Listed Alphabetically by Name of Author
A | B | C | D | E | F | G | H | I | J | K | L | M | N | O | P | R | S | T | V | W | Y | Z
BAILEY, Augusta Barbara:
IN: Creighton, 15.
Comment: Very traditional sonnet.
BALDWYN, Augusta (b. 1821?-1884):
IN: Dewart, 259-260.
Comment: Landscape and religion. Landscape reminds persona of God. This notion seems to be wide-spread in 19th-century landscape poems.
BAUER, Walter (b. 1904-1976):
IN: Litteljohn & Pearce, 221.
Comment: A kind of keynote poem: "This earth says:/ I was here long before you and the likes of you came;/ Unmolested I conversed with wind and rivers"
BEISSEL, Henry (b. 1929):
IN: Colombo (1978), 190.
Comment: An immigrant's positive awareness of the beauty of the Canadian landscape. IMPORTANT!
BENDELL, Christobell D.:
"Autumn Interlude"
IN: Creighton, 22.
Comment: Mawkishly romantic.
BENSON, Irene Chapman:
"The Tides of Spring"
"To the Saint Lawrence River"
IN: Creighton, 24-25.
Comment: Outdated perception and poetic register. This also applies to many other poems in Creighton's anthology.
BIDDLE, Gillian:
"Earth Culture"
IN: Canadian Chamber of Contemporary Poetry, 134.
Comment: Insight: "I am the student Nature the master."
BIRNEY, Earle (b. 1904):
"Bushed" (1952)
IN: Atwood, 115; Daymond & Monkman, II, 146; Litteljohn & Pearce, 88; Smith, 229; Wilson 1964, 34; Pacey, 66; Newlove, 49; Geddes & Bruce, 2f.
Comment: Baseness and horror of landscape. One does not feel at home there. Can this be considered to be an archetypal poem representing the garrison syndrome?
IN: Atwood, 108-113.
Comment: Initiation into nature. Many emotions experienced by persona. Experiential problem: Does one get mad if one is exposed to this lonely and dangerous landscape? Similar to the motif of being 'bushed'.
"Maritime Faces"
IN: Litteljohn & Pearce, 47.
Comment: Topographical. The coast battered by the sea. A sense of violence (see stanza 3).
"North of Superior" (1966)
IN: Daymond & Monkman, II, 150-152.
Comment: Northern landscape devoid of "the human story" but full of "only the soundless fugues/ of stone and leaf and lake".
"Morning Song"
"Song to the Four Quarters"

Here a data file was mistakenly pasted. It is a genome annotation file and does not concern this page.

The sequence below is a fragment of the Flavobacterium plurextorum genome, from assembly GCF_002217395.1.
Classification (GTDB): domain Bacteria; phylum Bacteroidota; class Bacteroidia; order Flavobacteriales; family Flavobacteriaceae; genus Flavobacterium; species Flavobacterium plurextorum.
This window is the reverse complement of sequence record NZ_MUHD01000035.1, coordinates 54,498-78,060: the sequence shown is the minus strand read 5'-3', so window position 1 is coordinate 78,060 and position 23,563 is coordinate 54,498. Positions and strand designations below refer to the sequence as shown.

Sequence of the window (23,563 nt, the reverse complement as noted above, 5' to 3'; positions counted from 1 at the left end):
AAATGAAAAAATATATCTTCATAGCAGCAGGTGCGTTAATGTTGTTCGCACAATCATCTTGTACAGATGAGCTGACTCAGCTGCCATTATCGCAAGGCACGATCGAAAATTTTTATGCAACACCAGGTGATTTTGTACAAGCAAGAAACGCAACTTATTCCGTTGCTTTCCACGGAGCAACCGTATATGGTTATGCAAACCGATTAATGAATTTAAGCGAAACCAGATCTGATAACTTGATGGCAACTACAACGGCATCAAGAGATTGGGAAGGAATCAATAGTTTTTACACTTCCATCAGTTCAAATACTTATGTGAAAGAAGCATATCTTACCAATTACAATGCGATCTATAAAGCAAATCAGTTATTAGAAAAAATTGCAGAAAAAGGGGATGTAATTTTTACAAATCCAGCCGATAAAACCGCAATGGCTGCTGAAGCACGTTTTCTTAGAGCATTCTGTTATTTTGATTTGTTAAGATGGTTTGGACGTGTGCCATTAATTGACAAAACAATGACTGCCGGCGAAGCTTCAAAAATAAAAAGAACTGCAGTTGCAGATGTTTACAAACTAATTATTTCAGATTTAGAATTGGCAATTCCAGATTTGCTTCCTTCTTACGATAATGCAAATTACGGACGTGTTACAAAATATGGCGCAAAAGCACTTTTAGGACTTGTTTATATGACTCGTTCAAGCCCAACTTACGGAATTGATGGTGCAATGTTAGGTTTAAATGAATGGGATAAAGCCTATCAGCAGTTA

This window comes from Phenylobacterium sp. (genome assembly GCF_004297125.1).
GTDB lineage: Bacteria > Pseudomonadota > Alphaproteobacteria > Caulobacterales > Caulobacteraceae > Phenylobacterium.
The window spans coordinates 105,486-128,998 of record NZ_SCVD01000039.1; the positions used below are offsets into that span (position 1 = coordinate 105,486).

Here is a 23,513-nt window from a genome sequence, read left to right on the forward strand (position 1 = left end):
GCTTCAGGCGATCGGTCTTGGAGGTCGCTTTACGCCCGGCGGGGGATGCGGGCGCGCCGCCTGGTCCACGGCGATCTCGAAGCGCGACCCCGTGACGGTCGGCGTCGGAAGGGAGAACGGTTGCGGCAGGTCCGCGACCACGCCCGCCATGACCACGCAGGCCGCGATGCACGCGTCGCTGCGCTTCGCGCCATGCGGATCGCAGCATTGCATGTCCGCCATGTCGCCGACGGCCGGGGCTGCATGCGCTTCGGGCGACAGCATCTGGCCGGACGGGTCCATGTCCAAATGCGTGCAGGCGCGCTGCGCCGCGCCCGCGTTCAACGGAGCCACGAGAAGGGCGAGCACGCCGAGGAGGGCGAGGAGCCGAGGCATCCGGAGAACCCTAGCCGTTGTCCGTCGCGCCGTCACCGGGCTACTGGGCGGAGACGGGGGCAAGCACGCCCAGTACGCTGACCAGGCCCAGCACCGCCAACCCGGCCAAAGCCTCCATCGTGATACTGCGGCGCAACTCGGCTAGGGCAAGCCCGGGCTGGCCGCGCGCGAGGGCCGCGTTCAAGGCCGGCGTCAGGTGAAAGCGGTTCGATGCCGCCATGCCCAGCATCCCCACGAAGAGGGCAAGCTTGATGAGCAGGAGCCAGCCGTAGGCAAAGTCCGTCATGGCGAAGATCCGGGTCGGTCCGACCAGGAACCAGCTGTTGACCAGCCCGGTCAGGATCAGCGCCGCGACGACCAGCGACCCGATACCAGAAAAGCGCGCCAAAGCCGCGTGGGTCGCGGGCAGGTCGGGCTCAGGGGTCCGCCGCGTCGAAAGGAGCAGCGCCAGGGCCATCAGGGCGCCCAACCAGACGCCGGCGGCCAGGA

IN: Colombo (1983), I, 56.
Comment: First-Nation experience.
"The Prayer of the Head Chief"
IN: Colombo (1983), I, 58.
Comment: First-Nation experience.
BOLSTER, Stephanie:
"Many have written poems about blackberries"
IN: Crozier, 8-9.
Comment: Intimate relationship with natural object.
BONNELL, William:
"Cottage Country"
IN: Smith, D.B., 37-38.
Comment: A modern city-dweller's spiritual experience of the lonely countryside.
BORSON, Roo (b. 1952):
"By flashlight"
IN: Lee, 12-13.
Comment: Feeling of uneasiness caused by the predicament of contemporary living is contrasted by the immutability and growth principle of nature.
IN: Norris, 21
Comment: Ambiguous attitude towards sunset and flowers. A sense of modern alienation?
IN: Atwood, 274.
Comment: Native voice.
"At night you can almost see the corona of bodies"
IN: Lee, 8-11.
Comment: A poem reflecting an awareness of human self-destruction. Sets this against nature. See end of part I and stanza 4 of part II.
BOWERING, George (b. 1935):
"Indian Summer"
IN: Bruce/ Geddes, 227.
Comment: Modern, unromantic experience of Indian summer. Worth contrasting with other 'Indian summer' poems.
BOWERING, Marilyn (b. 1949): "Part Winter"
IN: Norris, 34.
Comment: Ambiguous stance. Feeling of estrangement but illustrates what animals and humans have in common. Worth contrasting with romantic winter poems. Winter as a symbolic condition.
BOYLE, Sir Cavendish:
"Ode to Newfoundland"
IN: Colombo (1978), 56-57.
Comment: Love of the new country expressed in the traditional form of the ode.
BREWSTER, Elizabeth (b. 1922):
"If I could Walk Out into the Old Country"
IN: Atwood, 224.
Comment: If the persona were able to walk out into the old country, recapitulating earlier experiences, she could regain her lost childhood. Important association: childhood and experience of landscape and nature. This is an aspect worth pursuing.
"Sunrise North" (1972)
IN: Daymond & Monkman, II, 395.
Comment: Awareness of beauty: "The beautiful nothern city/ is a child's Christmas toy/ ... discreetly frosted ... ."
"Valley by 'Bus: November" (1969)
IN: Daymond & Monkman, II, 394-395.
Comment: Impressions of hibernal landscape.
BROCHU, André (b. 1942)
"A Child of My Country (I)"
IN: Glassco, 254-255.
Comment: Originally written in French. Transl. Eldon Grier. Disillusionment about the attempt to cultivate a relationship with the land only through song.
BROOSTER, Elizabeth:
"East Coast Canada"
IN: Carman, 443-444.
Comment: Natural ambience difficult to cope with emotionally. Garrison syndrome.
BROWN, Audrey Alexandra (b. 1904)
"The Island"
IN: Sullivan, 44-45.
Comment: Topographical poem. Humans interact with, and respond to, given place.